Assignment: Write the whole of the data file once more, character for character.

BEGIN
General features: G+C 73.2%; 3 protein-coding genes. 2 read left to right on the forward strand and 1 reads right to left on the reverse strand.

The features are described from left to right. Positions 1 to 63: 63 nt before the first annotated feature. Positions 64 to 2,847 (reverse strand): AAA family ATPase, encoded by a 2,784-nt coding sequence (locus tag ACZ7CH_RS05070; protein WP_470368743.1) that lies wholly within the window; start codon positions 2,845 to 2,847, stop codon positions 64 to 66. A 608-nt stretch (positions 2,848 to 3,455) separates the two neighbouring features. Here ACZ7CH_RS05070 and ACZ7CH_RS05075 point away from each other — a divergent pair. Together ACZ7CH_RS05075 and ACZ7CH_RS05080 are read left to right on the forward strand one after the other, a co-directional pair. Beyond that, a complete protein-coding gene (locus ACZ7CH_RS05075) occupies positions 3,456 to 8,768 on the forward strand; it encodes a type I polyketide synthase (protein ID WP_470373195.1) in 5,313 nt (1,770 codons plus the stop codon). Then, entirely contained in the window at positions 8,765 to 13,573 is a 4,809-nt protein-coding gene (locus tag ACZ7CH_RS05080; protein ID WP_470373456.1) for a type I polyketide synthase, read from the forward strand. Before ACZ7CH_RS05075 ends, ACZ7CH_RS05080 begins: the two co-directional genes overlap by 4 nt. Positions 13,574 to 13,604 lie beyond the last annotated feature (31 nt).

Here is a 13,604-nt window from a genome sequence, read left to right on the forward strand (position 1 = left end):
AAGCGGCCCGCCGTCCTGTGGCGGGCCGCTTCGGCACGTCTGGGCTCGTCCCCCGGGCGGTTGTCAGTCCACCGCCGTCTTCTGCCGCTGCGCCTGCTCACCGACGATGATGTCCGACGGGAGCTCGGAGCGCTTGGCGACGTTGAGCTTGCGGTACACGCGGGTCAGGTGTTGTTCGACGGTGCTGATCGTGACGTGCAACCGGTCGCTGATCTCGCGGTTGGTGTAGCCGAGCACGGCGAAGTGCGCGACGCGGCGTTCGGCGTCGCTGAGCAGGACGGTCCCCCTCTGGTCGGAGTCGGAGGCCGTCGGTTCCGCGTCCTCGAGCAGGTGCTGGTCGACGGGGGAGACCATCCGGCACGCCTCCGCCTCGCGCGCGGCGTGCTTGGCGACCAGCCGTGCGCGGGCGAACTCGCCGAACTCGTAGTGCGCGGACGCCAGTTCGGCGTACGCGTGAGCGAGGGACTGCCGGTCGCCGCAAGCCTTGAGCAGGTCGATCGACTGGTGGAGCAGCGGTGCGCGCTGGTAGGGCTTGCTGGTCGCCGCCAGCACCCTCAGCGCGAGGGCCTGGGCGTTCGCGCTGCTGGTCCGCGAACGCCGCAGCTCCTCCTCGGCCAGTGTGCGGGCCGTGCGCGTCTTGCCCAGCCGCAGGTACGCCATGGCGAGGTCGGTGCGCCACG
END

General features: G+C 73.2%; 3 protein-coding genes. 2 read left to right on the forward strand and 1 reads right to left on the reverse strand.

The features are described from left to right. Positions 1 to 63: 63 nt before the first annotated feature. Positions 64 to 2,847 (reverse strand): AAA family ATPase, encoded by a 2,784-nt coding sequence (locus tag ACZ7CH_RS05070; protein WP_470368743.1) that lies wholly within the window; start codon positions 2,845 to 2,847, stop codon positions 64 to 66. A 608-nt stretch (positions 2,848 to 3,455) separates the two neighbouring features. Here ACZ7CH_RS05070 and ACZ7CH_RS05075 point away from each other — a divergent pair. Together ACZ7CH_RS05075 and ACZ7CH_RS05080 are read left to right on the forward strand one after the other, a co-directional pair. Beyond that, a complete protein-coding gene (locus ACZ7CH_RS05075) occupies positions 3,456 to 8,768 on the forward strand; it encodes a type I polyketide synthase (protein ID WP_470373195.1) in 5,313 nt (1,770 codons plus the stop codon). Then, entirely contained in the window at positions 8,765 to 13,573 is a 4,809-nt protein-coding gene (locus tag ACZ7CH_RS05080; protein ID WP_470373456.1) for a type I polyketide synthase, read from the forward strand. Before ACZ7CH_RS05075 ends, ACZ7CH_RS05080 begins: the two co-directional genes overlap by 4 nt. Positions 13,574 to 13,604 lie beyond the last annotated feature (31 nt).

Here is a 13,604-nt window from a genome sequence, read left to right on the forward strand (position 1 = left end):
AAGCGGCCCGCCGTCCTGTGGCGGGCCGCTTCGGCACGTCTGGGCTCGTCCCCCGGGCGGTTGTCAGTCCACCGCCGTCTTCTGCCGCTGCGCCTGCTCACCGACGATGATGTCCGACGGGAGCTCGGAGCGCTTGGCGACGTTGAGCTTGCGGTACACGCGGGTCAGGTGTTGTTCGACGGTGCTGATCGTGACGTGCAACCGGTCGCTGATCTCGCGGTTGGTGTAGCCGAGCACGGCGAAGTGCGCGACGCGGCGTTCGGCGTCGCTGAGCAGGACGGTCCCCCTCTGGTCGGAGTCGGAGGCCGTCGGTTCCGCGTCCTCGAGCAGGTGCTGGTCGACGGGGGAGACCATCCGGCACGCCTCCGCCTCGCGCGCGGCGTGCTTGGCGACCAGCCGTGCGCGGGCGAACTCGCCGAACTCGTAGTGCGCGGACGCCAGTTCGGCGTACGCGTGAGCGAGGGACTGCCGGTCGCCGCAAGCCTTGAGCAGGTCGATCGACTGGTGGAGCAGCGGTGCGCGCTGGTAGGGCTTGCTGGTCGCCGCCAGCACCCTCAGCGCGAGGGCCTGGGCGTTCGCGCTGCTGGTCCGCGAACGCCGCAGCTCCTCCTCGGCCAGTGTGCGGGCCGTGCGCGTCTTGCCCAGCCGCAGGTACGCCATGGCGAGGTCGGTGCGCCACG